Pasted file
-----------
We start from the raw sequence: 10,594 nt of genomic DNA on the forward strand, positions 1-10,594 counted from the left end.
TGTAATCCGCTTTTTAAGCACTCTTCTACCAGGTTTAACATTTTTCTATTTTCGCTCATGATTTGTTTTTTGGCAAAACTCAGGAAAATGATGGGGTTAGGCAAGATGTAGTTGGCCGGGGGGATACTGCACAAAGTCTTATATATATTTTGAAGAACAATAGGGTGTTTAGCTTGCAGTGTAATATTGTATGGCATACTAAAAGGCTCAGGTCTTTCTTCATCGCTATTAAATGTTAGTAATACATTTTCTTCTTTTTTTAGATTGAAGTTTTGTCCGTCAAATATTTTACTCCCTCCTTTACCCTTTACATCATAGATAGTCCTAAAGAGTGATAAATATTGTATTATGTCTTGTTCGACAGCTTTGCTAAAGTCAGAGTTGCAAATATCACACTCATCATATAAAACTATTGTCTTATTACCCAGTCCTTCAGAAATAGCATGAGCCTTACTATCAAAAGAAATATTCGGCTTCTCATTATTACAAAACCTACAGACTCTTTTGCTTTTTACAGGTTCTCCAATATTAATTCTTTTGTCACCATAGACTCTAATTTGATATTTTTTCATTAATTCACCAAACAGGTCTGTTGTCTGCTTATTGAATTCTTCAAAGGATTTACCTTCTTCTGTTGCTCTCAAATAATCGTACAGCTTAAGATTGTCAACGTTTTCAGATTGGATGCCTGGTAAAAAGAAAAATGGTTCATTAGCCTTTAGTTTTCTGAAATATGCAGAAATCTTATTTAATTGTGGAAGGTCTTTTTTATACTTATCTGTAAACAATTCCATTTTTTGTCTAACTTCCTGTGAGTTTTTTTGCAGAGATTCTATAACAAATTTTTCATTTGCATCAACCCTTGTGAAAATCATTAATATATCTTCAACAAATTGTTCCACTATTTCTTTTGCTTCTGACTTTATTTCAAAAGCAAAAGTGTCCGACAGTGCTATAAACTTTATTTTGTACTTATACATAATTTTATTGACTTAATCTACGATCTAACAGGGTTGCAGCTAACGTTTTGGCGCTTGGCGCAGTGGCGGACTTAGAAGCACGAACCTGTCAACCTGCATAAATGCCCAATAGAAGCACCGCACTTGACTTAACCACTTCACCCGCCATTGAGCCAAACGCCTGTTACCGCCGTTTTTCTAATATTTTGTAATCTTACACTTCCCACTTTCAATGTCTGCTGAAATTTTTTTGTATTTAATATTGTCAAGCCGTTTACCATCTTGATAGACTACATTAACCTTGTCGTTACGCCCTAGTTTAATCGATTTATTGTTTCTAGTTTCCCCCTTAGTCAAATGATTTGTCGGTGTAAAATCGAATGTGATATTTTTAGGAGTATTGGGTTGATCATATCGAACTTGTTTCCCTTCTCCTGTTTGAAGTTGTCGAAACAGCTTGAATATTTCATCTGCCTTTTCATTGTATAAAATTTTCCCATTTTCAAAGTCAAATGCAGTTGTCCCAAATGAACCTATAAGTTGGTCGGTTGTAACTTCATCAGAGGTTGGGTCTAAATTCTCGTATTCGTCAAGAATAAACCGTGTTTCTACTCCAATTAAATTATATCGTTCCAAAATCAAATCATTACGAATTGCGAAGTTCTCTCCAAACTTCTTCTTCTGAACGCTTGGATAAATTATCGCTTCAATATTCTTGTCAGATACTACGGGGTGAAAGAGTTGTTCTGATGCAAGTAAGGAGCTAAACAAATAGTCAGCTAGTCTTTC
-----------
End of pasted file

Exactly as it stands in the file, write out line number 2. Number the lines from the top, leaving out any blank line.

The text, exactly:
TGTAATCCGCTTTTTAAGCACTCTTCTACCAGGTTTAACATTTTTCTATTTTCGCTCATGATTTGTTTTTTGGCAAAACTCAGGAAAATGATGGGGTTAGGCAAGATGTAGTTGGCCGGGGGGATACTGCACAAAGTCTTATATATATTTTGAAGAACAATAGGGTGTTTAGCTTGCAGTGTAATATTGTATGGCATACTAAAAGGCTCAGGTCTTTCTTCATCGCTATTAAATGTTAGTAATACATTTTCTTCTTTTTTTAGATTGAAGTTTTGTCCGTCAAATATTTTACTCCCTCCTTTACCCTTTACATCATAGATAGTCCTAAAGAGTGATAAATATTGTATTATGTCTTGTTCGACAGCTTTGCTAAAGTCAGAGTTGCAAATATCACACTCATCATATAAAACTATTGTCTTATTACCCAGTCCTTCAGAAATAGCATGAGCCTTACTATCAAAAGAAATATTCGGCTTCTCATTATTACAAAACCTACAGACTCTTTTGCTTTTTACAGGTTCTCCAATATTAATTCTTTTGTCACCATAGACTCTAATTTGATATTTTTTCATTAATTCACCAAACAGGTCTGTTGTCTGCTTATTGAATTCTTCAAAGGATTTACCTTCTTCTGTTGCTCTCAAATAATCGTACAGCTTAAGATTGTCAACGTTTTCAGATTGGATGCCTGGTAAAAAGAAAAATGGTTCATTAGCCTTTAGTTTTCTGAAATATGCAGAAATCTTATTTAATTGTGGAAGGTCTTTTTTATACTTATCTGTAAACAATTCCATTTTTTGTCTAACTTCCTGTGAGTTTTTTTGCAGAGATTCTATAACAAATTTTTCATTTGCATCAACCCTTGTGAAAATCATTAATATATCTTCAACAAATTGTTCCACTATTTCTTTTGCTTCTGACTTTATTTCAAAAGCAAAAGTGTCCGACAGTGCTATAAACTTTATTTTGTACTTATACATAATTTTATTGACTTAATCTACGATCTAACAGGGTTGCAGCTAACGTTTTGGCGCTTGGCGCAGTGGCGGACTTAGAAGCACGAACCTGTCAACCTGCATAAATGCCCAATAGAAGCACCGCACTTGACTTAACCACTTCACCCGCCATTGAGCCAAACGCCTGTTACCGCCGTTTTTCTAATATTTTGTAATCTTACACTTCCCACTTTCAATGTCTGCTGAAATTTTTTTGTATTTAATATTGTCAAGCCGTTTACCATCTTGATAGACTACATTAACCTTGTCGTTACGCCCTAGTTTAATCGATTTATTGTTTCTAGTTTCCCCCTTAGTCAAATGATTTGTCGGTGTAAAATCGAATGTGATATTTTTAGGAGTATTGGGTTGATCATATCGAACTTGTTTCCCTTCTCCTGTTTGAAGTTGTCGAAACAGCTTGAATATTTCATCTGCCTTTTCATTGTATAAAATTTTCCCATTTTCAAAGTCAAATGCAGTTGTCCCAAATGAACCTATAAGTTGGTCGGTTGTAACTTCATCAGAGGTTGGGTCTAAATTCTCGTATTCGTCAAGAATAAACCGTGTTTCTACTCCAATTAAATTATATCGTTCCAAAATCAAATCATTACGAATTGCGAAGTTCTCTCCAAACTTCTTCTTCTGAACGCTTGGATAAATTATCGCTTCAATATTCTTGTCAGATACTACGGGGTGAAAGAGTTGTTCTGATGCAAGTAAGGAGCTAAACAAATAGTCAGCTAGTCTTTC